Assistant Professor of Music
She teaches ethnomusicology, popular music studies, music theory, and Asian studies courses. Her research interests include traditional and contemporary Japanese music cultures; performative identity politics in Asian diasporas, especially in Brazilian expatriate communities in Japan; national and nationalized identity performances in the trans- and post-national world; music and collective memory construction; and organology and music instruments building.
As a musician, she trained to perform piano, koto (Japanese long zither), and jiuta shamisen (Japanese long-necked lute). At Hampshire, she has been playing viola da gamba in an ensemble in the Five College Early Music Program.
Introduction to "Asia" through Traditional Music and Performing Arts: "Asia" is a diverse, dynamic, and complex cultural entity that encompasses a vast geographic area and a long complicated history. In this course we will investigate some representative performing arts traditions of South, Southeast, and East Asia, e.g., Indian classical music, Javanese gamelan, Japanese noh theatre, as a way of learning about the regions' unique history, different value systems, aesthetic sensibilities, spiritual beliefs, philosophies, and ways of life. We will also cross-culturally examine these performing arts traditions to understand the past and ongoing trans-regional cultural interactions. This is not a performance course. No previous music training is necessary but the students are expected to engage in critical listening and basic musical analysis of various music examples.
This course examines "guitar" as a cultural artifact that serves different functions and purposes beyond producing sounds and making music. It is a commodity, collectible, engendered object, icon, symbol, and agency. Starting with the basic anatomy, we explore how these different functions have, quite literally, shaped the architectural and acoustic design of the instrument, as well as its technological development over many centuries. The course also delves into the culture of "guitar people" who devote their lives for their obsessions. Although the guitar people are typically good guitarists, guitar playing techniques and styles are not our primary concerns. We focus more on their work as luthiers (guitar makers), retailors, collectors, aficionados, curators, and environmental activists, which are intricately interconnected to form a curious sub-culture, which performers and audience also partake in their own capacities. This is a cultural studies course. Students with no guitar playing or musical experiences are welcome.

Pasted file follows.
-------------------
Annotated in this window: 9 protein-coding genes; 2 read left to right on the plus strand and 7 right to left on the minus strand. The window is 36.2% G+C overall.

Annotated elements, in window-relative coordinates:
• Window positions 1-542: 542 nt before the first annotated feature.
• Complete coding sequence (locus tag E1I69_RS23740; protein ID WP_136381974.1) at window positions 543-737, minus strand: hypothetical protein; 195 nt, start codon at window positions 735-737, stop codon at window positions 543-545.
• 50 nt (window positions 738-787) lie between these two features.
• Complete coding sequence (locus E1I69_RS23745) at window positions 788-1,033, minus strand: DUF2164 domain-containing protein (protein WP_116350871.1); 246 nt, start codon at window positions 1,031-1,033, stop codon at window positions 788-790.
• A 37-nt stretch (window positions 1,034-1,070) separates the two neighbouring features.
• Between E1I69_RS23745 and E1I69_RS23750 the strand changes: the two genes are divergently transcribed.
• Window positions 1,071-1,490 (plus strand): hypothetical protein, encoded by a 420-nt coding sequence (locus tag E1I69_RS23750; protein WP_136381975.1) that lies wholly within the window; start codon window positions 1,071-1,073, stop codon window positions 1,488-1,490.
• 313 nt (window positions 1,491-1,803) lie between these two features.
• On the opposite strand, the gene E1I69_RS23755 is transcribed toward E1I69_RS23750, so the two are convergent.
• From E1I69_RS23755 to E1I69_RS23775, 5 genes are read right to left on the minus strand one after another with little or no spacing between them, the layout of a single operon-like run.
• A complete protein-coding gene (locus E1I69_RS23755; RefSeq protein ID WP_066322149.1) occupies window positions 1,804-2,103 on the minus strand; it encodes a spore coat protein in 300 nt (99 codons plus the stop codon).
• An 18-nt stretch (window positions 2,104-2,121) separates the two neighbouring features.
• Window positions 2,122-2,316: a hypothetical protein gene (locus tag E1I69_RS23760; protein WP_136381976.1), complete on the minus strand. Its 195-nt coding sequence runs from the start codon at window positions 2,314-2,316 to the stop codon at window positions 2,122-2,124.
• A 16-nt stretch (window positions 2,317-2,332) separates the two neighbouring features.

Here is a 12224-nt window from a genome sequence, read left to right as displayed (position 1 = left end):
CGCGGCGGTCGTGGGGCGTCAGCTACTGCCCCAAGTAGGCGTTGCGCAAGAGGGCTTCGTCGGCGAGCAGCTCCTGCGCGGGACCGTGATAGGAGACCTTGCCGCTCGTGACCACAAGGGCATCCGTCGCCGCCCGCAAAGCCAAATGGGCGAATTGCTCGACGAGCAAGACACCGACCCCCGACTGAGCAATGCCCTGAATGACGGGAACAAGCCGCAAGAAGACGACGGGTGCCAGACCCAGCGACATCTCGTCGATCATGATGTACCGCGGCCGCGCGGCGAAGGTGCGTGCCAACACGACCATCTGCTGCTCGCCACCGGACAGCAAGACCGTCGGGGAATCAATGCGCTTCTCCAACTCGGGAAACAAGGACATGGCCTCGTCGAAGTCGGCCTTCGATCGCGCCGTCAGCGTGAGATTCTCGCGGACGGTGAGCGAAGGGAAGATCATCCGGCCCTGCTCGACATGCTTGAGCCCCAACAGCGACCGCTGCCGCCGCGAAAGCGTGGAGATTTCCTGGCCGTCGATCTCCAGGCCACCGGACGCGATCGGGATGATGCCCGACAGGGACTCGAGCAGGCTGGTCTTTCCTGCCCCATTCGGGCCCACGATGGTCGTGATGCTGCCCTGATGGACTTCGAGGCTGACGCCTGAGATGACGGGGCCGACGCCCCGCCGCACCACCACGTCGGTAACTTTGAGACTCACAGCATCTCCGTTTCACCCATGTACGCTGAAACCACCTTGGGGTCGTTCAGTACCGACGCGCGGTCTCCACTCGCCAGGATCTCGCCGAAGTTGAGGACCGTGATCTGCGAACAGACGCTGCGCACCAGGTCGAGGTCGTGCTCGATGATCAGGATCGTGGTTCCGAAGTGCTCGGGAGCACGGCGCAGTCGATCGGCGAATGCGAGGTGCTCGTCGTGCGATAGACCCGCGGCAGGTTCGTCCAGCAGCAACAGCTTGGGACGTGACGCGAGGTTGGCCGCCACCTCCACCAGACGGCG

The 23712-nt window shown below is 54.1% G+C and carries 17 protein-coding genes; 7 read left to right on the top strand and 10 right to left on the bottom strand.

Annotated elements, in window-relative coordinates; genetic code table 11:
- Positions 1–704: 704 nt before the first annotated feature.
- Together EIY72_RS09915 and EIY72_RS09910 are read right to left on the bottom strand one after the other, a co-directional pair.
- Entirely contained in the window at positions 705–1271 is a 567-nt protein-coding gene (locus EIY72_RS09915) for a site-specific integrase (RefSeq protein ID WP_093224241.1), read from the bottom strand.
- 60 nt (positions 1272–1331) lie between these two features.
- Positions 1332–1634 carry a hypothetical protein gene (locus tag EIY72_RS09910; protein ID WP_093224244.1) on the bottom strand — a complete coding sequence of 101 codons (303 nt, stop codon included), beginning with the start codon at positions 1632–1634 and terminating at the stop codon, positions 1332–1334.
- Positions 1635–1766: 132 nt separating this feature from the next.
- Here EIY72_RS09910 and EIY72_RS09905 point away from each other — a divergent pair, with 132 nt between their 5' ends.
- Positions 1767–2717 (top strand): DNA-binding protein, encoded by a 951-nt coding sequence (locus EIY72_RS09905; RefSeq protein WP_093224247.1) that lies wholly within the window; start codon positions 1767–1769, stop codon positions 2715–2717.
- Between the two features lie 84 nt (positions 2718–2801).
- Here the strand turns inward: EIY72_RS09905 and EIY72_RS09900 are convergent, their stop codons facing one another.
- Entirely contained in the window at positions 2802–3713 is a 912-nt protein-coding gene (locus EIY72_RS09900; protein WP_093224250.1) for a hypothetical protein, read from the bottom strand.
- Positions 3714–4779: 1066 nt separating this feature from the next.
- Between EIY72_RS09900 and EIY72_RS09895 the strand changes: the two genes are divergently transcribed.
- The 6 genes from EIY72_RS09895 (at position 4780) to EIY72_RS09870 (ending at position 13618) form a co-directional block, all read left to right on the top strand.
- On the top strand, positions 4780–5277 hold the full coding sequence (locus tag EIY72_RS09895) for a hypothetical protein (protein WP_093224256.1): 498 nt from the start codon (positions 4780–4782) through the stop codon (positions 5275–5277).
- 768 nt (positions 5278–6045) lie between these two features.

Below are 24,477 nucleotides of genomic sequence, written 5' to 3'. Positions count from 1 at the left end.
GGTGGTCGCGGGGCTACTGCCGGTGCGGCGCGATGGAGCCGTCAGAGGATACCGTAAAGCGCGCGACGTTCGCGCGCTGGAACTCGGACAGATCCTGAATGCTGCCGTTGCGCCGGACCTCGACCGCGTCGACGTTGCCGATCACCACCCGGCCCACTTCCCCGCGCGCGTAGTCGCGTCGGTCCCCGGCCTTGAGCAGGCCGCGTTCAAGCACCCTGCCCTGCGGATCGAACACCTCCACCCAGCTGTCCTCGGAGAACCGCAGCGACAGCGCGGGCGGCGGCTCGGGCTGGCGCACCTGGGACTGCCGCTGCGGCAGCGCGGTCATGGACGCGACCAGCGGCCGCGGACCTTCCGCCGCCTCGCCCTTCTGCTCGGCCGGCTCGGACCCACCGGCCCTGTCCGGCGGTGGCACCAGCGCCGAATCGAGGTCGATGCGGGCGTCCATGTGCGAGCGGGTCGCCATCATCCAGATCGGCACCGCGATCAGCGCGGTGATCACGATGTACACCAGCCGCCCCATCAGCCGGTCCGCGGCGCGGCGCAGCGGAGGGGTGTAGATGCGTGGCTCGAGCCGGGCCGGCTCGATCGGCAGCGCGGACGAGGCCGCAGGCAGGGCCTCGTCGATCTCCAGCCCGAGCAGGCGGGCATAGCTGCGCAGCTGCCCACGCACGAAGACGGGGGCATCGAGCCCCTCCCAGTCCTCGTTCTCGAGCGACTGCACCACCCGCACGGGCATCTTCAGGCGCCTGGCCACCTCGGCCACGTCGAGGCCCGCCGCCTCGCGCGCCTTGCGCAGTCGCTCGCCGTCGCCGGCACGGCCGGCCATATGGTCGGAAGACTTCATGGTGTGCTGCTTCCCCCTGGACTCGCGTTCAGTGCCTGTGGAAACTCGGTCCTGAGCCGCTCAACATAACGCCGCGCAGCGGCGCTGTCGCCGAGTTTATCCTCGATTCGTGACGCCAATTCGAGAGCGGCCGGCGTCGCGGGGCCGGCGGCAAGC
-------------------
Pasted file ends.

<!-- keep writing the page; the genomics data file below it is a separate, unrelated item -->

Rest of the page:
This course examines contemporary Japanese popular culture as a way of understanding cultural dimensions of globalization and its complex operation, which transcends traditional national boundaries. Narrowly defined, J-Pop refers to a genre of music that has dominated Japan's music scene since the early 1990s. In this course we extend our investigation to include various other media, forms, and expressions of popular culture related to our interest, e.g., manga, anime, films, computer games, and distinctive fashions. These cultural industries together play an important role in the transnational production and dissemination of images and ideas about race, gender, and sexuality. We also examine the phenomenon from a consumers' side, by delving into the subcultures and subcultural praxis of people called "otaku" (nerd, geek, mania) who have supported and propelled the transnational trend through their compulsive consumption of both tangible and intangible commodities of J-pop and avid networking.